Jude Collins

Monday, 18 July 2011

Nice one, Darren - but dear God, spare us the fantasies

Oh God, here we go again. I’m pleased that Darren Clarke as a fellow-Tyrone-man, a fellow-Ulsterman and a fellow-Irishman has scooped the British Open golf title. It’s a game too riddled with silly jargon  - birdies and eagles and bogeys  - to be of much interest to me, but if someone’s going to win, it’s nice to have a compatriot do the business. And yes, he has had some hard times, although the media pressed that button so often it was embarrassing. 

And what do I mean by that ‘Oh God’ bit at the top there? It’s the tourism thing.  I heard Arlene Foster on radio this morning,  talking about how much the Clarke-McIlroy-McDowell wins would mean for tourism. A month or two ago we had government officials in the south talking about how much the visit of QE2 would mean for tourism. Where do these guys get their ideas?  I watched Muhammed Ali over the years of his fame with near-adoration and not once did I ever say to myself “I must visit where he comes from”.  I’ve watched QE2 visit umpteen countries over the years and not once have I ever felt even a tiny itch to get on a plane and go to the same place.

“Ah but this is golf!” you say. Yes I know it’s golf. And I know people truly admire the skills of Clarke and Co. But are golfers under the impression that they’ll become better if they play where Clarke or McIlroy or McDowell started out? In fact the three Irish players – four, if you go back to Padraig Harrington – as professionals spend very little time playing golf in Ireland. They’re all over the world – Dubai, Arizona, Britain – far more often than they’re at home. So except they’re very thick,  there can be few golfers who think playing on the same course as Clarke or whoever means they’ll be better.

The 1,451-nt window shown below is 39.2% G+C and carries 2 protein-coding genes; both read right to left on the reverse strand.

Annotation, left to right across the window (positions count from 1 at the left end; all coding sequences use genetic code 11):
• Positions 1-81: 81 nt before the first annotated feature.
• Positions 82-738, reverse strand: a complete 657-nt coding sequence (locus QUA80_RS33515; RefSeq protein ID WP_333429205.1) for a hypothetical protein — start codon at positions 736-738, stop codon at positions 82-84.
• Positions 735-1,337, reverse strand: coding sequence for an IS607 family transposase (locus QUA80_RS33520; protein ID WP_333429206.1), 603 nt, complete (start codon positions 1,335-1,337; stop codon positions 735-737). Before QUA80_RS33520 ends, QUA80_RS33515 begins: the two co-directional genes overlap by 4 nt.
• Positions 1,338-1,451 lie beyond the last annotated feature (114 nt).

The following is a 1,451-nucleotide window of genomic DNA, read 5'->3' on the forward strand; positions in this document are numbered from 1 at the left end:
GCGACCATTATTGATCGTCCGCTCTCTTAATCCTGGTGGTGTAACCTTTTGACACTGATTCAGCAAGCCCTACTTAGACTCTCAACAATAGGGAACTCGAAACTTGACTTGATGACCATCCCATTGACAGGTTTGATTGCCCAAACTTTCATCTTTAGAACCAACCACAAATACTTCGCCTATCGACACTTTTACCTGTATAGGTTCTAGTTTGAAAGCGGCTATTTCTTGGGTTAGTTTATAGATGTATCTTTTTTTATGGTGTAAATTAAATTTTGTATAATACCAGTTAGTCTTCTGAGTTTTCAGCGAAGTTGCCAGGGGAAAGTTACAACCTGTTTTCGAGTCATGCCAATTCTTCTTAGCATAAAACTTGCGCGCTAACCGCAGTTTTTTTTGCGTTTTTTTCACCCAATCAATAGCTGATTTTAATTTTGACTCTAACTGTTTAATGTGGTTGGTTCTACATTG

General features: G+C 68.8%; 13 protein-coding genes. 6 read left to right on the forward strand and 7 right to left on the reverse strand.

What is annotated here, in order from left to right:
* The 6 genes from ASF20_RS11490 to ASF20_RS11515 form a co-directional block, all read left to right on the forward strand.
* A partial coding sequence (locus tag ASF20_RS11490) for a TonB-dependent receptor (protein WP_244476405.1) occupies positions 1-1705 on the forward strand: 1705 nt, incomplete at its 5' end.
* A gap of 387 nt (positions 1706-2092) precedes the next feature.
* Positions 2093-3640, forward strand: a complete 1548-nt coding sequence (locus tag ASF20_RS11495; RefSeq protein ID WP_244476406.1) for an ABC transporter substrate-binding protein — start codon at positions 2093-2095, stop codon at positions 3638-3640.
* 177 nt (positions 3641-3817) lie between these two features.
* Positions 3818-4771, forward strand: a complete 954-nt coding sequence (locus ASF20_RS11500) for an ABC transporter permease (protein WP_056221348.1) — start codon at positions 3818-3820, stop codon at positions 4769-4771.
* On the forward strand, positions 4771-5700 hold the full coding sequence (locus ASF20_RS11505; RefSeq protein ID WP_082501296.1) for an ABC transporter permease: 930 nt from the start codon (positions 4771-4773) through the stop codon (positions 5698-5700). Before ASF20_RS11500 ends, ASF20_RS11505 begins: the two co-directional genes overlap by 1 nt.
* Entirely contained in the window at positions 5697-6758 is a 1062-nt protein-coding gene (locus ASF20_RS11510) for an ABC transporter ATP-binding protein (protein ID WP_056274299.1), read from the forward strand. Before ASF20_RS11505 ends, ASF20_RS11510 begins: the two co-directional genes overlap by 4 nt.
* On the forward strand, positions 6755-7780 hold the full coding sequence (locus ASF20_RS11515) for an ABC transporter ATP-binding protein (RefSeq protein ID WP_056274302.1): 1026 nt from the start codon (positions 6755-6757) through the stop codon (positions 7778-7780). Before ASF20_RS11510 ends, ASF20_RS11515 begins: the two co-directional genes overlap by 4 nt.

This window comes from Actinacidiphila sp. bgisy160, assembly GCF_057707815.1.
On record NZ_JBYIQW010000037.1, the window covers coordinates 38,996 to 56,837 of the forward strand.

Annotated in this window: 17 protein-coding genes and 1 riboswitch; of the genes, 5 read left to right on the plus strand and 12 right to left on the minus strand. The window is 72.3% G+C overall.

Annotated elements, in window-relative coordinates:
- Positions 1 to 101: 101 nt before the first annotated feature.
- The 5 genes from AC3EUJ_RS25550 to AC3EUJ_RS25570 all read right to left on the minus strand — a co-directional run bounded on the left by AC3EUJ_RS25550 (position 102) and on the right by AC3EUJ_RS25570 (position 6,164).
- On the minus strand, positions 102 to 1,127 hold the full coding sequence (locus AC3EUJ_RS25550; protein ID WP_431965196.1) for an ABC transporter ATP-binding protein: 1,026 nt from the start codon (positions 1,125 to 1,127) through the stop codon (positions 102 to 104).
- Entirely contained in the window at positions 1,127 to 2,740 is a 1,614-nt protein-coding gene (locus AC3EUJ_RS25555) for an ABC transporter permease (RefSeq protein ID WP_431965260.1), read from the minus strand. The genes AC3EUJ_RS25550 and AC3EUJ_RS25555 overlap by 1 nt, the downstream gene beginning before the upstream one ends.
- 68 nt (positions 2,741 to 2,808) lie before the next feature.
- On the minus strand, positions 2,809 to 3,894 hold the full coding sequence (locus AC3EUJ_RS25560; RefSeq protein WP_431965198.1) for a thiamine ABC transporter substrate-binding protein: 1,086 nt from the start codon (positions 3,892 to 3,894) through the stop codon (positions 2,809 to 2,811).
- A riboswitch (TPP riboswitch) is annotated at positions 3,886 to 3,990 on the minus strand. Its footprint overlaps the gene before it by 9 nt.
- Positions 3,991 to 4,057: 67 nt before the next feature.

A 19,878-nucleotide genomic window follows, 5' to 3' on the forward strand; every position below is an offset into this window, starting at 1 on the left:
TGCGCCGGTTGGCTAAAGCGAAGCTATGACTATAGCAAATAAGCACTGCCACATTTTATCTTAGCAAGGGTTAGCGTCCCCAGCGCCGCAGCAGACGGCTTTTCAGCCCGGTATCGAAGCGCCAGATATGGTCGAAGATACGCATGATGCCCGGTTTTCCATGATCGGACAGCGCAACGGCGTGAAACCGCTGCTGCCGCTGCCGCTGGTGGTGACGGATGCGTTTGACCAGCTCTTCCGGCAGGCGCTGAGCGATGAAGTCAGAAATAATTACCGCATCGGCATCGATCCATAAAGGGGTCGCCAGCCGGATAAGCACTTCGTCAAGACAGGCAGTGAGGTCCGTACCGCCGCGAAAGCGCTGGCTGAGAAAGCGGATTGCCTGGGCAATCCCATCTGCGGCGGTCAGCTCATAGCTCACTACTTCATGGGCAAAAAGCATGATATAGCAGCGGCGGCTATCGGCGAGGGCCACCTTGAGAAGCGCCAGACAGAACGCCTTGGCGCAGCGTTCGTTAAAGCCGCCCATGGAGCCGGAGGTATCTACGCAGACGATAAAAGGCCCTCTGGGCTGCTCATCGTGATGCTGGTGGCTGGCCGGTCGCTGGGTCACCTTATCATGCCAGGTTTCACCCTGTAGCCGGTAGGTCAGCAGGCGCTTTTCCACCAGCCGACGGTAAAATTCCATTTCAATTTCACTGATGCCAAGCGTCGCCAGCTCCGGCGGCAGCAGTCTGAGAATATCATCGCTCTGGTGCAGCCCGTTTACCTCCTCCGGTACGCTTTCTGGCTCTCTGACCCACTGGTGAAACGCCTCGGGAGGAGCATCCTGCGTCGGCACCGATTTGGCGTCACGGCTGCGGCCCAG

So give us a break, would you? If you think QE2’s visit was a great idea (which I don't),  try to come up with a better reason for it than some half-assed fantasy about tourism. Likewise, rejoice in Clarke’s win – he seems a nice big lump of a fellah  - and the other three, and we should be proud of them all. But drop the crock of crap about it bringing a bonanza of tourists to Ireland. It won’t.  


  1. Jude, part of the appeal of Golf is that you can play on the very same courses as the professionals.

    I promise you, if Barcelona allowed tourists to play on the pitch at the Nou Camp, they would see a sharp spike in football tourists flocking to play there.

    I agree it won't be a 'bonanza' of tourism following the recent successes but there's no doubt it helps with raising the profile of NI and, in particular, the promotion of Golf Tourism. I don't mean to be rude but if you claim not to care much for the game, is it not a bit rich to presume you understand the motivations of golf tourists?

  2. Thanks for thoughts, Ed. You may be right. Or wrong. I'm not sure how you can promise me that tourists allowed to play on the Nou Camp pitch would bring tourists flocking. I was at the Nou Camp last summer ( no, I didn't go because of Barcelona FC, I was on hols in Perpignan) and the whole drive with visitors was to get their photograph taken with the Champions League Cup, not to get their boots on and have a kick-around.

    Golf tourism - indeed I don't pretend to know the particular mental condition enjoyed by golfers. But it might be possible they share some characteristics with normal human beings? Or even other sports followers? I'd be very glad to see tourist money coming into Ireland (not so sure about some tourists or even the notion of tourism) but I think people here get a rush of blood to the head when some media event occurs - dollar signs appearing in their eyeballs like in the old cartoons. A bit...coarse, no?

  3. Way cool! Some very valid points! I appreciate you writing this
    article plus the rest of the website is also really good.
    Also see my web page :: Wedding Photographer in Yorkshire